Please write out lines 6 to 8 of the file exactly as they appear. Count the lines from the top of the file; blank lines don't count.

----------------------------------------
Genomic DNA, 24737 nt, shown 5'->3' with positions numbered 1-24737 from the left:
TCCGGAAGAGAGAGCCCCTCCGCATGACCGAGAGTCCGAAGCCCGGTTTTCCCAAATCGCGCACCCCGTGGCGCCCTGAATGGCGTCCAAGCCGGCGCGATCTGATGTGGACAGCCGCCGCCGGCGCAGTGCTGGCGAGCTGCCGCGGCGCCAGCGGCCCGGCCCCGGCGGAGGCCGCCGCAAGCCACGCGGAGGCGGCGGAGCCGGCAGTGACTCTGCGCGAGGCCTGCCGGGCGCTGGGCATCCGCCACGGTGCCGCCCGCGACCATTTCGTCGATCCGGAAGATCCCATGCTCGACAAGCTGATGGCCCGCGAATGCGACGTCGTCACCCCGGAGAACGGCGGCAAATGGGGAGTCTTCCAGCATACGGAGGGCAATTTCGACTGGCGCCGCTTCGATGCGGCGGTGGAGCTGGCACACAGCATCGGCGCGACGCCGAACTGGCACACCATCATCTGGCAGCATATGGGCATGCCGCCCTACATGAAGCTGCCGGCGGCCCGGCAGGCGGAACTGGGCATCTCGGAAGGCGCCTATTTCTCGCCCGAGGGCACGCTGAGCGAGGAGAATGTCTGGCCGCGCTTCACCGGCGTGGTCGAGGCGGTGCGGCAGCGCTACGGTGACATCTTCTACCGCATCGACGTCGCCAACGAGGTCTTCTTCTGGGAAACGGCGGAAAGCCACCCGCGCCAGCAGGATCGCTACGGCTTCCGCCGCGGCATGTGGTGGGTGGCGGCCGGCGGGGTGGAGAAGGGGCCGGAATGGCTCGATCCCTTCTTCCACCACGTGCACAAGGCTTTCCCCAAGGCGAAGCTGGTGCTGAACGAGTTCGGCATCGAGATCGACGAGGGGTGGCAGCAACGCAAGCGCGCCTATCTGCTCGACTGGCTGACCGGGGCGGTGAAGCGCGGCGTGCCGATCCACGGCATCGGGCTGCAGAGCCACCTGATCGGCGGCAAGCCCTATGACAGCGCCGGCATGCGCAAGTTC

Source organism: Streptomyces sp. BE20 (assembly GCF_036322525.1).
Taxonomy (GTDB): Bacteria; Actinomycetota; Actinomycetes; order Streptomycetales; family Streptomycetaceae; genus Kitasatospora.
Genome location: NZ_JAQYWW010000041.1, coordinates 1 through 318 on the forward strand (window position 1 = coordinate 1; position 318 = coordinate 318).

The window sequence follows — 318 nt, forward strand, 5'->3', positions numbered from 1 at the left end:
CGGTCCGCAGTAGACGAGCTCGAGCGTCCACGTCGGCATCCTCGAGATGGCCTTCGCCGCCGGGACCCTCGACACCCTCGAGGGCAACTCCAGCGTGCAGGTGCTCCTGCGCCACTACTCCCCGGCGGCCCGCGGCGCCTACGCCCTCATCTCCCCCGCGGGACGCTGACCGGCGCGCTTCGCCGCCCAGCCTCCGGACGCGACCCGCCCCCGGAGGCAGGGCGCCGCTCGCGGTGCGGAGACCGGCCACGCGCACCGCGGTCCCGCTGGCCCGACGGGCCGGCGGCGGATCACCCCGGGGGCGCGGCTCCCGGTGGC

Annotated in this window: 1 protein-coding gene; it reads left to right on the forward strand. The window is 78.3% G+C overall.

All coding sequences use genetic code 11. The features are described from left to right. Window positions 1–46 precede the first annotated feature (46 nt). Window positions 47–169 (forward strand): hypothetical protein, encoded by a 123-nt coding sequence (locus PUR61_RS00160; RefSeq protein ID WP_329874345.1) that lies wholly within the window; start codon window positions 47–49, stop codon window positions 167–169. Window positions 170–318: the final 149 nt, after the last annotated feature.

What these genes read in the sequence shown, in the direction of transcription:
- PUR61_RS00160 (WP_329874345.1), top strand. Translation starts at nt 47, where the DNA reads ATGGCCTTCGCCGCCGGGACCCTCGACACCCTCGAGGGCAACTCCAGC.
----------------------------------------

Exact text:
The window sequence follows — 318 nt, forward strand, 5'->3', positions numbered from 1 at the left end:
CGGTCCGCAGTAGACGAGCTCGAGCGTCCACGTCGGCATCCTCGAGATGGCCTTCGCCGCCGGGACCCTCGACACCCTCGAGGGCAACTCCAGCGTGCAGGTGCTCCTGCGCCACTACTCCCCGGCGGCCCGCGGCGCCTACGCCCTCATCTCCCCCGCGGGACGCTGACCGGCGCGCTTCGCCGCCCAGCCTCCGGACGCGACCCGCCCCCGGAGGCAGGGCGCCGCTCGCGGTGCGGAGACCGGCCACGCGCACCGCGGTCCCGCTGGCCCGACGGGCCGGCGGCGGATCACCCCGGGGGCGCGGCTCCCGGTGGC

Annotated in this window: 1 protein-coding gene; it reads left to right on the forward strand. The window is 78.3% G+C overall.